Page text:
Psoriasis is a chronic inflammatory skin disease. Even though scientists predict that abnormalities in lipid metabolism play an important role in the pathogenesis of psoriasis, the actual underlying mechanisms are still unclear. Therefore, understanding the possible relationship between mechanisms of the occurrence of psoriasis and dyslipidemia is an important issue that may lead to the development of effective therapies. Under this principle, we investigated the influences of hyperlipidemia in imiquimod (IMQ)-induced psoriasis-like B6.129S2-Apoetm1Unc /J mice and oxidized low-density lipoprotein (oxLDL) in tumor necrosis factor (TNF)-α-stimulated Hacat cells. In our study, we showed that a high-cholesterol diet aggravated psoriasis-like phenomena in IMQ-treated B6.129S2-Apoetm1Unc /J mice. In vitro analysis showed that oxLDL increased keratinocyte migration and lectin-type oxLDL receptor 1 (LOX-1) expression. Evidence suggested that interleukin (IL)-23 was a main cytokine in the pathogenesis of psoriasis. High-cholesterol diet aggravated IL-23 expression in IMQ-treated B6.129S2-Apoetm1Unc /J mice, and oxLDL induced IL-23 expression mediated by LOX-1 in TNF-α-stimulated Hacat cells. Therefore, it will be interesting to investigate the factors for the oxLDL induction of LOX-1 in psoriasis. LOX-1 receptor expression may be another novel treatment option for psoriasis and might represent the most promising strategy.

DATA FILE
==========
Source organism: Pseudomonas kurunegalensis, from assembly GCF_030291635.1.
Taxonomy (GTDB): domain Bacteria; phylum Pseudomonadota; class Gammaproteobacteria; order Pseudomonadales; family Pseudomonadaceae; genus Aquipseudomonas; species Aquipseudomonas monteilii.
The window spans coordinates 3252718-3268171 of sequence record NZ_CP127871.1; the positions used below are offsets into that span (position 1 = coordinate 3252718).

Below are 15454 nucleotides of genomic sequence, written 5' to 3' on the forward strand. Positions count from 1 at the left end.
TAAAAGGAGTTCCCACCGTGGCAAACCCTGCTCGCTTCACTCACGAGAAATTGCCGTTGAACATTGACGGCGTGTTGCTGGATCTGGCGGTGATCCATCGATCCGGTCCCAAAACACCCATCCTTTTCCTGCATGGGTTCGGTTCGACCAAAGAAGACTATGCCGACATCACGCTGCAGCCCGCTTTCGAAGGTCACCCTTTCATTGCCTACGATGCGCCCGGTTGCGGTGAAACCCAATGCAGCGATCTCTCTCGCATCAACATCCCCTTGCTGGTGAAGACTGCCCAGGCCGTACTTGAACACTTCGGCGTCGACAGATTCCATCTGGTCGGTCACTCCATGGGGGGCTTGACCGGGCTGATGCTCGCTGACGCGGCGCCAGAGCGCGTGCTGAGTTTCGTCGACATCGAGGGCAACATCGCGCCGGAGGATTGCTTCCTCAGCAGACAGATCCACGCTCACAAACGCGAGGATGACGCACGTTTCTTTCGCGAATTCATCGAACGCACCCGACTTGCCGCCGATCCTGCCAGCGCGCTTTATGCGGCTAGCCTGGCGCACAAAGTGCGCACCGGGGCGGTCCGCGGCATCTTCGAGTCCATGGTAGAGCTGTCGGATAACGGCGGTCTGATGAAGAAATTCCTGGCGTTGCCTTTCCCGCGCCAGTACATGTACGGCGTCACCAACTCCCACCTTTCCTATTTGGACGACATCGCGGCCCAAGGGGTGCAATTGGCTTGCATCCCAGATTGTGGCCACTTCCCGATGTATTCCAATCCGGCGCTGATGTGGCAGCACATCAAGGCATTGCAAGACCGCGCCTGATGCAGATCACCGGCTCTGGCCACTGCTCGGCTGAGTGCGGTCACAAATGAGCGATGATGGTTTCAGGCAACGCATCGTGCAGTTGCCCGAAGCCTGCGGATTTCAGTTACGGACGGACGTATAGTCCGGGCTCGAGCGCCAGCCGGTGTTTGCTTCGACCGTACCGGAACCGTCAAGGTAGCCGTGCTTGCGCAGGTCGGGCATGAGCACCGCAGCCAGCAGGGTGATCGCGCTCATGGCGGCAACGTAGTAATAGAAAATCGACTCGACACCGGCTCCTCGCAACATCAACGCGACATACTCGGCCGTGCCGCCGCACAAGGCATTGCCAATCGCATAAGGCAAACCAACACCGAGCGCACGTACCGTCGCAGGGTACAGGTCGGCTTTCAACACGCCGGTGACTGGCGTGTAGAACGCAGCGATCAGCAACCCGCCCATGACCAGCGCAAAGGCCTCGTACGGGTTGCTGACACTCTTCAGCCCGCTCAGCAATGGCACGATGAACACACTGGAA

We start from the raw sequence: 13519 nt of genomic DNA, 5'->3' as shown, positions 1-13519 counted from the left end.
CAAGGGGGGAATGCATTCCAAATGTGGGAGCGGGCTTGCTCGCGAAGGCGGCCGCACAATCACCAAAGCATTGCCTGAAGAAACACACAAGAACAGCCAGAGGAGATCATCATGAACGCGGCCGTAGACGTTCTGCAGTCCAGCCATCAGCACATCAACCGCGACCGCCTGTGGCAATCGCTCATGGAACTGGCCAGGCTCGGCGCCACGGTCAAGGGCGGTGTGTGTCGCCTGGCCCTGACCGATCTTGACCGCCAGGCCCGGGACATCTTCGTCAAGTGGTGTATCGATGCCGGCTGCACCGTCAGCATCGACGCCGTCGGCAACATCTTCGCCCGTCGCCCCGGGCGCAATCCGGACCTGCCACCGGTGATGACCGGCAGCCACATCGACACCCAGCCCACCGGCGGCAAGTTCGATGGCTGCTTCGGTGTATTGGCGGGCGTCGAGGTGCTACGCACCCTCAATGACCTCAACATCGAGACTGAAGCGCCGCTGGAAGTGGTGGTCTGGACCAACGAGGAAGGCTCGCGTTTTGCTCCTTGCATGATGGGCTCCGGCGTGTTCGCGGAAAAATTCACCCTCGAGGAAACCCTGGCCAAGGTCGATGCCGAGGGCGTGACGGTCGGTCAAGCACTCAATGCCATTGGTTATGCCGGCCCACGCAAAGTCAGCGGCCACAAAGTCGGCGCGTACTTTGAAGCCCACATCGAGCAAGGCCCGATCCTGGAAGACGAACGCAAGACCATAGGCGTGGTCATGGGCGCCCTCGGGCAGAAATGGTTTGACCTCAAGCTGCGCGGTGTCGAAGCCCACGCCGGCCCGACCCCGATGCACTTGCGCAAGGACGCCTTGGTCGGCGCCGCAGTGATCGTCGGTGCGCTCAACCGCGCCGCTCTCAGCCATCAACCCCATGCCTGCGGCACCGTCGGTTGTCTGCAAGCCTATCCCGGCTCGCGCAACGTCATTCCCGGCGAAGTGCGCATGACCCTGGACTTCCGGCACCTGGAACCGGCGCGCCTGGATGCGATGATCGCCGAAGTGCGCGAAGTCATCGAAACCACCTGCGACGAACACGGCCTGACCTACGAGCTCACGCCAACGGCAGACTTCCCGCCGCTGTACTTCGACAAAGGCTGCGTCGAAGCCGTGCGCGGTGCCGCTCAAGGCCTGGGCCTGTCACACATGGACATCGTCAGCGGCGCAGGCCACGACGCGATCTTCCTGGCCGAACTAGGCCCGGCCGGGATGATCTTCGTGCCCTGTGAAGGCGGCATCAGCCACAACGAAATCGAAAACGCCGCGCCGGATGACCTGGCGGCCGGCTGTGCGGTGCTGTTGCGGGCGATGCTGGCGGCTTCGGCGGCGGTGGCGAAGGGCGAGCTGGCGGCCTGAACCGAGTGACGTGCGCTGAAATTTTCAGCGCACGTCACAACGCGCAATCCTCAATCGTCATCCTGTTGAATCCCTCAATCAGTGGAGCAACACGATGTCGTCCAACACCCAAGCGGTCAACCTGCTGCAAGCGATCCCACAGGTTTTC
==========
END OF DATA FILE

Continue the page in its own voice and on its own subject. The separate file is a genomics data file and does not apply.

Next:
ASJC Scopus subject areas